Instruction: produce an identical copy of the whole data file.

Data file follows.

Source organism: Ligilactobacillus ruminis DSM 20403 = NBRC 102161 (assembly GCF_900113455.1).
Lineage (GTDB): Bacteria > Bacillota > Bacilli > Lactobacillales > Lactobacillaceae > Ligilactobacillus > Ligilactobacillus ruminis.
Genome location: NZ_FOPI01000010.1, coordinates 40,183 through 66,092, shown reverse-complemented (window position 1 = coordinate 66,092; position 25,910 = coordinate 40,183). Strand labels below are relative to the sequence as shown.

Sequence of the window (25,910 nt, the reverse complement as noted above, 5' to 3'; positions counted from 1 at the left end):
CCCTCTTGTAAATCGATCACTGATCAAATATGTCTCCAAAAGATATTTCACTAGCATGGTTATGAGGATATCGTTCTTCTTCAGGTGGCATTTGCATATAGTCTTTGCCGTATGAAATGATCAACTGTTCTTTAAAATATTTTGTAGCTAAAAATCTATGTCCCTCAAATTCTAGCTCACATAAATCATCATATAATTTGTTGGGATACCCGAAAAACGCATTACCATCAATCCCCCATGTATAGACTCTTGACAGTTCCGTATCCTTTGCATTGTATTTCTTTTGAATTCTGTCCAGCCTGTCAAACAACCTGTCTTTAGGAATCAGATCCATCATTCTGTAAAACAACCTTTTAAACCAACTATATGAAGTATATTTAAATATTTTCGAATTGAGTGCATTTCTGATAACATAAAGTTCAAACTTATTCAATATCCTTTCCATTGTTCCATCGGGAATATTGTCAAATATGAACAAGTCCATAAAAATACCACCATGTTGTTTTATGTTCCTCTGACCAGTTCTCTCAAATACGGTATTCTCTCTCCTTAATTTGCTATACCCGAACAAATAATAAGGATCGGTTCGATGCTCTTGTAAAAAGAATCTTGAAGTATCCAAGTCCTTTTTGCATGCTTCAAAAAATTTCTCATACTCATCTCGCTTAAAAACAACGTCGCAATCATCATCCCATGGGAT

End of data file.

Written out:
Source organism: Ligilactobacillus ruminis DSM 20403 = NBRC 102161 (assembly GCF_900113455.1).
Lineage (GTDB): Bacteria > Bacillota > Bacilli > Lactobacillales > Lactobacillaceae > Ligilactobacillus > Ligilactobacillus ruminis.
Genome location: NZ_FOPI01000010.1, coordinates 40,183 through 66,092, shown reverse-complemented (window position 1 = coordinate 66,092; position 25,910 = coordinate 40,183). Strand labels below are relative to the sequence as shown.

Sequence of the window (25,910 nt, the reverse complement as noted above, 5' to 3'; positions counted from 1 at the left end):
CCCTCTTGTAAATCGATCACTGATCAAATATGTCTCCAAAAGATATTTCACTAGCATGGTTATGAGGATATCGTTCTTCTTCAGGTGGCATTTGCATATAGTCTTTGCCGTATGAAATGATCAACTGTTCTTTAAAATATTTTGTAGCTAAAAATCTATGTCCCTCAAATTCTAGCTCACATAAATCATCATATAATTTGTTGGGATACCCGAAAAACGCATTACCATCAATCCCCCATGTATAGACTCTTGACAGTTCCGTATCCTTTGCATTGTATTTCTTTTGAATTCTGTCCAGCCTGTCAAACAACCTGTCTTTAGGAATCAGATCCATCATTCTGTAAAACAACCTTTTAAACCAACTATATGAAGTATATTTAAATATTTTCGAATTGAGTGCATTTCTGATAACATAAAGTTCAAACTTATTCAATATCCTTTCCATTGTTCCATCGGGAATATTGTCAAATATGAACAAGTCCATAAAAATACCACCATGTTGTTTTATGTTCCTCTGACCAGTTCTCTCAAATACGGTATTCTCTCTCCTTAATTTGCTATACCCGAACAAATAATAAGGATCGGTTCGATGCTCTTGTAAAAAGAATCTTGAAGTATCCAAGTCCTTTTTGCATGCTTCAAAAAATTTCTCATACTCATCTCGCTTAAAAACAACGTCGCAATCATCATCCCATGGGAT